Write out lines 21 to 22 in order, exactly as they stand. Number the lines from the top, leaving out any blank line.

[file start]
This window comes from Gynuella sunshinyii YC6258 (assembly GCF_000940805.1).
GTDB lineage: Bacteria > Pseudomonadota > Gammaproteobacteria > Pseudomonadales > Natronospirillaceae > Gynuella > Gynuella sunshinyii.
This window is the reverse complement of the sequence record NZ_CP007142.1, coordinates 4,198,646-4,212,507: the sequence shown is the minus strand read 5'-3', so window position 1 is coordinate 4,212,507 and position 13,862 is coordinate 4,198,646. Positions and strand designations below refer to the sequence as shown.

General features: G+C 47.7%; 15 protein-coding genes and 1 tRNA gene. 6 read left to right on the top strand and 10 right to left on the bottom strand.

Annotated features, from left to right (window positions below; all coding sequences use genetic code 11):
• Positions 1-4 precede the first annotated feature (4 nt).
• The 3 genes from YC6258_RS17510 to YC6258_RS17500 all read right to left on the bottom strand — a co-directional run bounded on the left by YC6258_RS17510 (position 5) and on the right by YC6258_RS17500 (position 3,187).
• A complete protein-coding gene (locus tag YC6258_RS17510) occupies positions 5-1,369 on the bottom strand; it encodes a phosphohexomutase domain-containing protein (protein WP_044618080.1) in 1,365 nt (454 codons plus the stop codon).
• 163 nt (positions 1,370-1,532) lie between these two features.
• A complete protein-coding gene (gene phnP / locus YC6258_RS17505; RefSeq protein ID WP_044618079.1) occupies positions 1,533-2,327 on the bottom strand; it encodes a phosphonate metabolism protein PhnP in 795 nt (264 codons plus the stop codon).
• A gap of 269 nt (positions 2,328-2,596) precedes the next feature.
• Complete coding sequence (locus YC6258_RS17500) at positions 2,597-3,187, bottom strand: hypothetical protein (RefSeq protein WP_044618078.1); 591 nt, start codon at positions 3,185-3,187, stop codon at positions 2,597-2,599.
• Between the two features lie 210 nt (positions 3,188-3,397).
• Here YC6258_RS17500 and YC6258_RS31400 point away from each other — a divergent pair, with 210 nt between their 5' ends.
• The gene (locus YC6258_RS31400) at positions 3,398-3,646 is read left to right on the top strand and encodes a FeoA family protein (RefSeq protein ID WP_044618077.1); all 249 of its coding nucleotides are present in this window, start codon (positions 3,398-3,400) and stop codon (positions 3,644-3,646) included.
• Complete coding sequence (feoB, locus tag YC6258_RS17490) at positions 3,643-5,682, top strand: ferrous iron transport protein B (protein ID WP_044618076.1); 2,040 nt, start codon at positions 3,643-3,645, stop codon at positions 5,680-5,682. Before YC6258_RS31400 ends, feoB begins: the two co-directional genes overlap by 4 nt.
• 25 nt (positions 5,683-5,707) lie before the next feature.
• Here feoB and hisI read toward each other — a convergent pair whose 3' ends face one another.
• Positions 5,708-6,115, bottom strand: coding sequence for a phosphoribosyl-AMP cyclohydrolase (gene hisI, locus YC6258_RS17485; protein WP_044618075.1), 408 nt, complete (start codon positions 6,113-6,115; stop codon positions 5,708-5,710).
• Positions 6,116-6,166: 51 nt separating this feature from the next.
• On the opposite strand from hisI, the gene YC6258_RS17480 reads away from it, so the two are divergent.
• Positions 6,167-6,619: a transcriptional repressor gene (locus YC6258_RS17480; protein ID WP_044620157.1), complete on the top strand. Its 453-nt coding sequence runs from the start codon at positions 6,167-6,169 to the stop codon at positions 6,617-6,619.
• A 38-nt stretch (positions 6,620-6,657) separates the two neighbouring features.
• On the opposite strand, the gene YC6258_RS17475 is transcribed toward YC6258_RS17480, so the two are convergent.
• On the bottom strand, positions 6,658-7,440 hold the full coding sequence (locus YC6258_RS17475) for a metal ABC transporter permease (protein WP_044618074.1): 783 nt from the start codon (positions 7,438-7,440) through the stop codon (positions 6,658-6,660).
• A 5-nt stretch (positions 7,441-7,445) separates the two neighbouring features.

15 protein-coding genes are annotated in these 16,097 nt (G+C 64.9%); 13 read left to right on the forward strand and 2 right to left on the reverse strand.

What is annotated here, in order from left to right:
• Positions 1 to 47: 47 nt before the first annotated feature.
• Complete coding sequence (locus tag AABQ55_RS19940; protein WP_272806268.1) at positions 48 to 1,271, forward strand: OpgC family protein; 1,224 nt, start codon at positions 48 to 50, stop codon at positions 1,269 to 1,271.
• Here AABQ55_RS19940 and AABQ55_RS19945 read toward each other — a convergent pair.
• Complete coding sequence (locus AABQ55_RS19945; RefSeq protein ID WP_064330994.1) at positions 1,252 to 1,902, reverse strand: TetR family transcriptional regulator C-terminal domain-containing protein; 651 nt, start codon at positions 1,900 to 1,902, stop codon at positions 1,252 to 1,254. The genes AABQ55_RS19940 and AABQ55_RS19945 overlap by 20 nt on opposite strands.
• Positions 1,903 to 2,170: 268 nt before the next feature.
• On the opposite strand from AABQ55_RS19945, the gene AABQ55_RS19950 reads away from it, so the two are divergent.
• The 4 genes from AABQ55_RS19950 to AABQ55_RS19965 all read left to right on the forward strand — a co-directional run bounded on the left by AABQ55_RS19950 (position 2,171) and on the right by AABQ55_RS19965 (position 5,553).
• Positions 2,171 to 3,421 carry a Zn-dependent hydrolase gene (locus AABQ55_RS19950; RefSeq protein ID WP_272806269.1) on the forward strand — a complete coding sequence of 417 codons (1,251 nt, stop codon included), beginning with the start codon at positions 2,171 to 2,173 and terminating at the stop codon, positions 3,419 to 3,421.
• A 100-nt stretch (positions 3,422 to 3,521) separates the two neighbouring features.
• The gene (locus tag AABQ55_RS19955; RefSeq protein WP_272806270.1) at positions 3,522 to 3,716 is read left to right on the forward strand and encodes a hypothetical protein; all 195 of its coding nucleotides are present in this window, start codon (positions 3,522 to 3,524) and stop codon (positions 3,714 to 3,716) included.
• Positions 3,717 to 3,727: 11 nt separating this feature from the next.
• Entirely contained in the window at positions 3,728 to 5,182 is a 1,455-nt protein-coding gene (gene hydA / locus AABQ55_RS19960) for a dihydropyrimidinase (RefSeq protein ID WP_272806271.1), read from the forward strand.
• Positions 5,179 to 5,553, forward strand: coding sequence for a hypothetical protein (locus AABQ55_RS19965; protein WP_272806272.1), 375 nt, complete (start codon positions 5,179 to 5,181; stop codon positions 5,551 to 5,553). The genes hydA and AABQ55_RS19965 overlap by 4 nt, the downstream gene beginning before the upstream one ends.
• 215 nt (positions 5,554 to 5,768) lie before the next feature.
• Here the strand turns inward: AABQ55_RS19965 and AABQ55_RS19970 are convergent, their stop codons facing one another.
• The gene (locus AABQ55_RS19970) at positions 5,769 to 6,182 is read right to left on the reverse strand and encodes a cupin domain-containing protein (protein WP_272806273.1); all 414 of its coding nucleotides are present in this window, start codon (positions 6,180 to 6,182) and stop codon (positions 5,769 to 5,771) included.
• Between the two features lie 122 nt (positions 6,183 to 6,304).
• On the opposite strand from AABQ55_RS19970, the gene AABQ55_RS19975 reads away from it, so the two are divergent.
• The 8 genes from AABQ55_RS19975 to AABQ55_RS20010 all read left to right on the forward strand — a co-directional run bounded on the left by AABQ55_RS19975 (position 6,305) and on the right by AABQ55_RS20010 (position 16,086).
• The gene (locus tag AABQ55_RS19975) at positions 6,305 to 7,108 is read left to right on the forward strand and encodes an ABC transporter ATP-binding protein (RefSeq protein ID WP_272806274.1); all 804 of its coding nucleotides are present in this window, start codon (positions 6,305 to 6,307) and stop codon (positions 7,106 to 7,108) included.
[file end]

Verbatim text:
• On the opposite strand from hisI, the gene YC6258_RS17480 reads away from it, so the two are divergent.
• Positions 6,167-6,619: a transcriptional repressor gene (locus YC6258_RS17480; protein ID WP_044620157.1), complete on the top strand. Its 453-nt coding sequence runs from the start codon at positions 6,167-6,169 to the stop codon at positions 6,617-6,619.